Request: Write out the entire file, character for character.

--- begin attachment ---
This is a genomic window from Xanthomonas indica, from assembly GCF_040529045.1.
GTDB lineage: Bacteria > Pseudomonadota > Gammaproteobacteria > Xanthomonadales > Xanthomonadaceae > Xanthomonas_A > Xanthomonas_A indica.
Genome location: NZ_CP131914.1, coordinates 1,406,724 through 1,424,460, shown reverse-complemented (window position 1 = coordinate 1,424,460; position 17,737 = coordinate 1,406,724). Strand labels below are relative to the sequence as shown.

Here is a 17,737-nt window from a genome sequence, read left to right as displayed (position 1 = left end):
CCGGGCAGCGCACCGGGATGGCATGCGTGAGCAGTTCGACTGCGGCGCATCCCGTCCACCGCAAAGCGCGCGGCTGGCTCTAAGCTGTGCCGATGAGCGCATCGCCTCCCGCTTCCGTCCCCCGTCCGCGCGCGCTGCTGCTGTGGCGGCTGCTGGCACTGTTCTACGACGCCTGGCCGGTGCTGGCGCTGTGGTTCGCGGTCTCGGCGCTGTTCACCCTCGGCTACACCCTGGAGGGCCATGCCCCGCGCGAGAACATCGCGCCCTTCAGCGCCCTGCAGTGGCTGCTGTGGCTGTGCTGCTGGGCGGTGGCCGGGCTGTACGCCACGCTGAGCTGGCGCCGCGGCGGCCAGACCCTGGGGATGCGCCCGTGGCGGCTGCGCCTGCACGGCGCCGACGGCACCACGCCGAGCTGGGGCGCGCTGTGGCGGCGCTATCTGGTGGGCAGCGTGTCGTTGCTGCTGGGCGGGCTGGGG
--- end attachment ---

This is a genomic window from Xanthomonas indica, from assembly GCF_040529045.1.
GTDB lineage: Bacteria > Pseudomonadota > Gammaproteobacteria > Xanthomonadales > Xanthomonadaceae > Xanthomonas_A > Xanthomonas_A indica.
Genome location: NZ_CP131914.1, coordinates 1,406,724 through 1,424,460, shown reverse-complemented (window position 1 = coordinate 1,424,460; position 17,737 = coordinate 1,406,724). Strand labels below are relative to the sequence as shown.

Here is a 17,737-nt window from a genome sequence, read left to right as displayed (position 1 = left end):
CCGGGCAGCGCACCGGGATGGCATGCGTGAGCAGTTCGACTGCGGCGCATCCCGTCCACCGCAAAGCGCGCGGCTGGCTCTAAGCTGTGCCGATGAGCGCATCGCCTCCCGCTTCCGTCCCCCGTCCGCGCGCGCTGCTGCTGTGGCGGCTGCTGGCACTGTTCTACGACGCCTGGCCGGTGCTGGCGCTGTGGTTCGCGGTCTCGGCGCTGTTCACCCTCGGCTACACCCTGGAGGGCCATGCCCCGCGCGAGAACATCGCGCCCTTCAGCGCCCTGCAGTGGCTGCTGTGGCTGTGCTGCTGGGCGGTGGCCGGGCTGTACGCCACGCTGAGCTGGCGCCGCGGCGGCCAGACCCTGGGGATGCGCCCGTGGCGGCTGCGCCTGCACGGCGCCGACGGCACCACGCCGAGCTGGGGCGCGCTGTGGCGGCGCTATCTGGTGGGCAGCGTGTCGTTGCTGCTGGGCGGGCTGGGG